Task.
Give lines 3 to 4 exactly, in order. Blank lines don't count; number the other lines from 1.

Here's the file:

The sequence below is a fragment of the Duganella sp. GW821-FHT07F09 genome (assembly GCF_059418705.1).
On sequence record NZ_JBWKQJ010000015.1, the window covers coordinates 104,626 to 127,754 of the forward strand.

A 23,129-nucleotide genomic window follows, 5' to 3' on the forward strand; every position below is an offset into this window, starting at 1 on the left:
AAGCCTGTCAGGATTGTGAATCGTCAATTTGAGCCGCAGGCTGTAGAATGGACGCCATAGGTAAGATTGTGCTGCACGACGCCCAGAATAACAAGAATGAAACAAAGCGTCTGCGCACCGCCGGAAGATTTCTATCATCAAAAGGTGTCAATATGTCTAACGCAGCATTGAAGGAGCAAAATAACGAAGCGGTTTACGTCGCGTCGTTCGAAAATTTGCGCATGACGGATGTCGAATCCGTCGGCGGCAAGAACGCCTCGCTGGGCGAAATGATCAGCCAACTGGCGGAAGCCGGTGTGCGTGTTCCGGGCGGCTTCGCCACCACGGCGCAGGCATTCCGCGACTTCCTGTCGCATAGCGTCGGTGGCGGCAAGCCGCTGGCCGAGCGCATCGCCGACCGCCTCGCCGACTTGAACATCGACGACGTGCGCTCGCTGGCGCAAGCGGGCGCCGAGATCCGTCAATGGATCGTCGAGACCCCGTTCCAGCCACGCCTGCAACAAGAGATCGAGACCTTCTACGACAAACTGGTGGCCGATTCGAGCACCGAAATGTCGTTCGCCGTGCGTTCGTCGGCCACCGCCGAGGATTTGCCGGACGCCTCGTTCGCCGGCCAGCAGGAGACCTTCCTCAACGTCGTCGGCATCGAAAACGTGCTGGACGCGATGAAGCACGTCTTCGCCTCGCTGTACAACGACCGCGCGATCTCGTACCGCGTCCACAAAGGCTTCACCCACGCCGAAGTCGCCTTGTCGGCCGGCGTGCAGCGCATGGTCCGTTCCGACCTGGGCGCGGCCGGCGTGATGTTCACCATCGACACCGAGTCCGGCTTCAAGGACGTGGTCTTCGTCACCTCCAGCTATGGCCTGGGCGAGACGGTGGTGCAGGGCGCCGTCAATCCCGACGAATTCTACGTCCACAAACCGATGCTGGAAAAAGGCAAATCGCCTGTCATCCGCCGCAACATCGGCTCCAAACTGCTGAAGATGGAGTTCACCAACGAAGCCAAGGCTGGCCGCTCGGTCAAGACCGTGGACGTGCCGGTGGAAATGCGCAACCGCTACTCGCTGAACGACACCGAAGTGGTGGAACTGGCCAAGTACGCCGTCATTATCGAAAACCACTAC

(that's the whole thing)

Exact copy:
A 23,129-nucleotide genomic window follows, 5' to 3' on the forward strand; every position below is an offset into this window, starting at 1 on the left:
AAGCCTGTCAGGATTGTGAATCGTCAATTTGAGCCGCAGGCTGTAGAATGGACGCCATAGGTAAGATTGTGCTGCACGACGCCCAGAATAACAAGAATGAAACAAAGCGTCTGCGCACCGCCGGAAGATTTCTATCATCAAAAGGTGTCAATATGTCTAACGCAGCATTGAAGGAGCAAAATAACGAAGCGGTTTACGTCGCGTCGTTCGAAAATTTGCGCATGACGGATGTCGAATCCGTCGGCGGCAAGAACGCCTCGCTGGGCGAAATGATCAGCCAACTGGCGGAAGCCGGTGTGCGTGTTCCGGGCGGCTTCGCCACCACGGCGCAGGCATTCCGCGACTTCCTGTCGCATAGCGTCGGTGGCGGCAAGCCGCTGGCCGAGCGCATCGCCGACCGCCTCGCCGACTTGAACATCGACGACGTGCGCTCGCTGGCGCAAGCGGGCGCCGAGATCCGTCAATGGATCGTCGAGACCCCGTTCCAGCCACGCCTGCAACAAGAGATCGAGACCTTCTACGACAAACTGGTGGCCGATTCGAGCACCGAAATGTCGTTCGCCGTGCGTTCGTCGGCCACCGCCGAGGATTTGCCGGACGCCTCGTTCGCCGGCCAGCAGGAGACCTTCCTCAACGTCGTCGGCATCGAAAACGTGCTGGACGCGATGAAGCACGTCTTCGCCTCGCTGTACAACGACCGCGCGATCTCGTACCGCGTCCACAAAGGCTTCACCCACGCCGAAGTCGCCTTGTCGGCCGGCGTGCAGCGCATGGTCCGTTCCGACCTGGGCGCGGCCGGCGTGATGTTCACCATCGACACCGAGTCCGGCTTCAAGGACGTGGTCTTCGTCACCTCCAGCTATGGCCTGGGCGAGACGGTGGTGCAGGGCGCCGTCAATCCCGACGAATTCTACGTCCACAAACCGATGCTGGAAAAAGGCAAATCGCCTGTCATCCGCCGCAACATCGGCTCCAAACTGCTGAAGATGGAGTTCACCAACGAAGCCAAGGCTGGCCGCTCGGTCAAGACCGTGGACGTGCCGGTGGAAATGCGCAACCGCTACTCGCTGAACGACACCGAAGTGGTGGAACTGGCCAAGTACGCCGTCATTATCGAAAACCACTAC